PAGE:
Mary Tyler

Mary (right) with fellow 43-year runner Shirley Jacobson

I was never a fast runner, but by 1977 I had run in several races, sometimes as the only woman, or with only one or two others. Women had finally been allowed to run the Boston Marathon, but many people still thought running was unhealthy for women and should be discouraged. So, when I heard about the women’s race, I thought “I have to do this!” I hoped that knowing there would be many women running a race just for us, would encourage other women to join in.

There were several years that I walked more than ran because of injuries, but I never wanted to skip a race. In 2017, I postponed radiation treatments (benign brain tumor) for a week to make sure they started the day AFTER the 10K, not the week before, so I would be able to make the race.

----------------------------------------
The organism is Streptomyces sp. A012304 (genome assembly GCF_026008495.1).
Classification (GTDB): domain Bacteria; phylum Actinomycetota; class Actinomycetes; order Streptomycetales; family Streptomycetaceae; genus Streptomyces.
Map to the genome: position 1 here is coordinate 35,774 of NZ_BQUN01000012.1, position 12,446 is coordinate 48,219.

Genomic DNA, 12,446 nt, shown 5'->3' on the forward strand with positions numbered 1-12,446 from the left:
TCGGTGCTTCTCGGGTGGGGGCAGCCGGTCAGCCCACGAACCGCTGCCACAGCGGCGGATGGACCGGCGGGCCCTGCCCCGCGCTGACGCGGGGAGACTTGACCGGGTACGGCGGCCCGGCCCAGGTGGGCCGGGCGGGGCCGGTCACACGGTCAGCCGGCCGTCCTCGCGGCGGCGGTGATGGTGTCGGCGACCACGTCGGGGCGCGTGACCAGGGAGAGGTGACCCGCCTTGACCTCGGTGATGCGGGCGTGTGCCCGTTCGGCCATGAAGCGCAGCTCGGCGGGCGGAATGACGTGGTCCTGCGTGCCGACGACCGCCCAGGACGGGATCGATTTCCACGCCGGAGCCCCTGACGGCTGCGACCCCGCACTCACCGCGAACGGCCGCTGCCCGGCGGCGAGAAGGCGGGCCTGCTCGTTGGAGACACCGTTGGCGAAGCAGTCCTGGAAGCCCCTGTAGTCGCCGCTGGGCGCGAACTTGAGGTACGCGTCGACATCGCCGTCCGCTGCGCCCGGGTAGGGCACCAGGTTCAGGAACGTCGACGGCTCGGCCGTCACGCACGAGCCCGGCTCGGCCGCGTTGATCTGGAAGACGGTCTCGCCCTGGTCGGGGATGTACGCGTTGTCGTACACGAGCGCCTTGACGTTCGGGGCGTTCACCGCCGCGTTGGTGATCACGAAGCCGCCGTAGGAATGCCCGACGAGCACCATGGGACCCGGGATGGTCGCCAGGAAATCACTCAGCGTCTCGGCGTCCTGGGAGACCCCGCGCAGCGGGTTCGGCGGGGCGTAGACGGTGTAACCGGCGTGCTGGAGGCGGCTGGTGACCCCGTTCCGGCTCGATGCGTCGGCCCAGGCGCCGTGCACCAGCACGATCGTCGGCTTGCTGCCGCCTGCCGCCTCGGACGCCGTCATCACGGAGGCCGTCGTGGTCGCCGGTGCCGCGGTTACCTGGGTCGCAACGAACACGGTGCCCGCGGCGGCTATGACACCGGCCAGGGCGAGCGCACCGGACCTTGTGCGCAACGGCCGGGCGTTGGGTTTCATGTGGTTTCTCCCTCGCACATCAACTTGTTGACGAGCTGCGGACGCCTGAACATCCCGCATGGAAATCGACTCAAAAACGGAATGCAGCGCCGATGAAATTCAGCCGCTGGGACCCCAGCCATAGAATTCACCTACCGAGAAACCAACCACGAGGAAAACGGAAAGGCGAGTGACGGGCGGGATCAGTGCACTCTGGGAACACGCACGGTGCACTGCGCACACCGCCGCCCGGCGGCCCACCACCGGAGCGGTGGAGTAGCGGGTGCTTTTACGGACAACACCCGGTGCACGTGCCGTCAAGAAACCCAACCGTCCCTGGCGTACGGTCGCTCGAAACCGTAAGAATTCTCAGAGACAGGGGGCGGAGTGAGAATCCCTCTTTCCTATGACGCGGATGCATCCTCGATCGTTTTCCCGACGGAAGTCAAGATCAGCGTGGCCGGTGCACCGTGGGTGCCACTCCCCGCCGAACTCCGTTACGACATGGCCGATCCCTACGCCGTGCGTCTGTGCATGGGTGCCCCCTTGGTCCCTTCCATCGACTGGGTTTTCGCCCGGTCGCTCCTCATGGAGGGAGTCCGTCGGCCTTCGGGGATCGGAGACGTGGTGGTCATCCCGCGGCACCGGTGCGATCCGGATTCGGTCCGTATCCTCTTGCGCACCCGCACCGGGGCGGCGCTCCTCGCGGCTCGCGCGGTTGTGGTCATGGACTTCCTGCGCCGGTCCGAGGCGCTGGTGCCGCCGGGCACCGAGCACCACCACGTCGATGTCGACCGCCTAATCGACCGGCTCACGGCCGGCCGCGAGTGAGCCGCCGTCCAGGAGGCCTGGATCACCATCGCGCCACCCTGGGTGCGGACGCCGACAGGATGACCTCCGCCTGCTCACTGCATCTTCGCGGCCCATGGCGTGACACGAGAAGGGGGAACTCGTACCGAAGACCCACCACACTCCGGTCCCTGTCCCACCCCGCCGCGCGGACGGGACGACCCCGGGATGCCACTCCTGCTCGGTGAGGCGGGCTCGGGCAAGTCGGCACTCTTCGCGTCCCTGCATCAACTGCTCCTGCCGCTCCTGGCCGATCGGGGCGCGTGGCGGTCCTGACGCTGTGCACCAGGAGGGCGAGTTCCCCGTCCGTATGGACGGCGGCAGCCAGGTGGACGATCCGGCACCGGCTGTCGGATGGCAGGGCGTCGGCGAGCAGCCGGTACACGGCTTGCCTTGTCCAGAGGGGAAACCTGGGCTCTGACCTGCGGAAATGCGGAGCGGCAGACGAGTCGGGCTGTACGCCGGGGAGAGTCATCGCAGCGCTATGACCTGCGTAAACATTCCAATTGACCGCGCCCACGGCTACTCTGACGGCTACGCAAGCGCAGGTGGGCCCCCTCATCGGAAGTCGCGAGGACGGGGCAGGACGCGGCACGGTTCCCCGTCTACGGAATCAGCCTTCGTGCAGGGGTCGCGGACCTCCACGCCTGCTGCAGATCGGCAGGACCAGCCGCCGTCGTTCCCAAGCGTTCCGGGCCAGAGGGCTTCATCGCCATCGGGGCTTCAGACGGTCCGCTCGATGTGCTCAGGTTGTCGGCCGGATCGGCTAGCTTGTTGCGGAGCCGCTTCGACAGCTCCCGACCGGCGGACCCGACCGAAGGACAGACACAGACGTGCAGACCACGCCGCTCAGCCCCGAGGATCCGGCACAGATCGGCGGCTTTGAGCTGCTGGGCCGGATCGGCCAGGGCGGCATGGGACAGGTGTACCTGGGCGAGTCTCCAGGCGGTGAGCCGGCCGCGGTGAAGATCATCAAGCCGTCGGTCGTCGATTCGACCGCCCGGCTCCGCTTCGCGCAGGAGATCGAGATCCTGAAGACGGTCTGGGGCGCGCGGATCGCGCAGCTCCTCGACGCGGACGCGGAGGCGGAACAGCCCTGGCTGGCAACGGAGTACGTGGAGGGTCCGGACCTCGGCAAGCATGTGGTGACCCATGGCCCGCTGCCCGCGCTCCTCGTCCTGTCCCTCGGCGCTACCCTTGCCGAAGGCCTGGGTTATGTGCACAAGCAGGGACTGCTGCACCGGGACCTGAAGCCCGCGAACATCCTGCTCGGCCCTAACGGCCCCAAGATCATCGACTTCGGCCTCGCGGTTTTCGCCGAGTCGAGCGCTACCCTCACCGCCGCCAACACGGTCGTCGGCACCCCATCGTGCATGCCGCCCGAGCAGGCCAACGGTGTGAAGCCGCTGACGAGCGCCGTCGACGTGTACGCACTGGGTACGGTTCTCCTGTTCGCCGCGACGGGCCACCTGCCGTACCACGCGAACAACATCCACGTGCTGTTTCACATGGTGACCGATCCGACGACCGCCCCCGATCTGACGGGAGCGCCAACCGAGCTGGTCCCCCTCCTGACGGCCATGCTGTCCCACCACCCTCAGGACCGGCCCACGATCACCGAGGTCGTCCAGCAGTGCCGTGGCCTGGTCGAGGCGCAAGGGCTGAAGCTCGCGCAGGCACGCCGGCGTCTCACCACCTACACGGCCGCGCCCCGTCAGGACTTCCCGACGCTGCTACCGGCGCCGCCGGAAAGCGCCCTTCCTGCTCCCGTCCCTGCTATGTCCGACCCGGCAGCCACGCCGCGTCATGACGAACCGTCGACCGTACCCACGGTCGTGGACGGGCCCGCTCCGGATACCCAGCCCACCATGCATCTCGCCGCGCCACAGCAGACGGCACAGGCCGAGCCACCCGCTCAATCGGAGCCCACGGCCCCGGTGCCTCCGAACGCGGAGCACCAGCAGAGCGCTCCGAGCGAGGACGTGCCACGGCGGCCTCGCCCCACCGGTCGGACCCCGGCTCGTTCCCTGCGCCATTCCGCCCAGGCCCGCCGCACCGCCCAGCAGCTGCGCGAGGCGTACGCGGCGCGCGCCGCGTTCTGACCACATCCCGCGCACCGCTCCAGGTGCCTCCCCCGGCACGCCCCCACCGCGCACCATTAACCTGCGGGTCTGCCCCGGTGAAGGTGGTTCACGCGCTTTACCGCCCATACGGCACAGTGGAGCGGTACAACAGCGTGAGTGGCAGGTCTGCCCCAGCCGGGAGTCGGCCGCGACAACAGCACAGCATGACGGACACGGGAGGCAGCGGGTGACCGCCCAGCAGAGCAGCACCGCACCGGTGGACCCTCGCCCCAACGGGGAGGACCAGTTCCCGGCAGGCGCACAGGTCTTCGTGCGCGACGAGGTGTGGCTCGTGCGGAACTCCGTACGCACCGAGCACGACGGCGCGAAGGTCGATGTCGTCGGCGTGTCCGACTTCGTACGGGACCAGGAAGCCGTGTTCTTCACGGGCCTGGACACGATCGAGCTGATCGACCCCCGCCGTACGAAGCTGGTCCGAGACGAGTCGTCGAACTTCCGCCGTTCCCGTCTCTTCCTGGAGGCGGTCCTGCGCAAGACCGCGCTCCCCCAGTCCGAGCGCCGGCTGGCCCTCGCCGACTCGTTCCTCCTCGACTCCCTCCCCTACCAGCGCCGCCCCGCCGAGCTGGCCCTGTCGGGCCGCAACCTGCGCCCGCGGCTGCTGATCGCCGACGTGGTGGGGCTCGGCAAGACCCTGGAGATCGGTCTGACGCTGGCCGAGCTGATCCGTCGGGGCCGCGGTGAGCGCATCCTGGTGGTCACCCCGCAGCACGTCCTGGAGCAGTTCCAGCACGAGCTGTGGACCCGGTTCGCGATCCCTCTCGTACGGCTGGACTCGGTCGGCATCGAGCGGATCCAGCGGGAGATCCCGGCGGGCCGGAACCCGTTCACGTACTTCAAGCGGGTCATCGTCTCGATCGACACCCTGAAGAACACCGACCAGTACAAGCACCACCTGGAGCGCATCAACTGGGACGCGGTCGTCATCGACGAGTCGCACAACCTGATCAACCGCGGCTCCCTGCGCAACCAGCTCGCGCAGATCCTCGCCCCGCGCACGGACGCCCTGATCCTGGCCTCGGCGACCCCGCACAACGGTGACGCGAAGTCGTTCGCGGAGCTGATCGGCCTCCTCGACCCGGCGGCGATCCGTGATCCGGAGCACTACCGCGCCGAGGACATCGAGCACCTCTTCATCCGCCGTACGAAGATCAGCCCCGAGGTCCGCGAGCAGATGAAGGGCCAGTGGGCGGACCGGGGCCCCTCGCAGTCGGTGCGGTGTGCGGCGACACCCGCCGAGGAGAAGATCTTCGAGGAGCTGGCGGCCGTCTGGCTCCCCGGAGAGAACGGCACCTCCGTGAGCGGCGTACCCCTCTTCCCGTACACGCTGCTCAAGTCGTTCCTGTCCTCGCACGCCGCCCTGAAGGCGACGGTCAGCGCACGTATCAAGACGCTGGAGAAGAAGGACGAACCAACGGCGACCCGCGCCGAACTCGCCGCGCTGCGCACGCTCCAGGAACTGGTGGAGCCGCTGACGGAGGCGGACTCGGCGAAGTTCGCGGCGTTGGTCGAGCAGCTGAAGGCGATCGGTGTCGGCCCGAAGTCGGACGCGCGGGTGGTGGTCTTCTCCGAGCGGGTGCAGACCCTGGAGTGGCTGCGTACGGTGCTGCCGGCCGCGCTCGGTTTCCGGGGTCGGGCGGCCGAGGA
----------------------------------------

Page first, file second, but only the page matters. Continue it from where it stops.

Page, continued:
There have been several highlights in my running career: my first and only first place in a race and running the Millennium Marathon in New Zealand First Dawn 2000, but certainly right up there is the 1977 Bonne Bell Mini Marathon. I had hoped to see maybe 100–200 women at the line, but there were so many—over 2,000!

The history and tradition brings me back each year, certainly the opportunity to see friends who have run all the races, and I love the race itself. It’s a celebration of women, not just a race. The course setup allows you to see thousands of women runners spread out on both sides of Cambridge’s Memorial Drive, with elite runners and mid-pack runners passing each other close by, going in opposite directions. Can’t wait!

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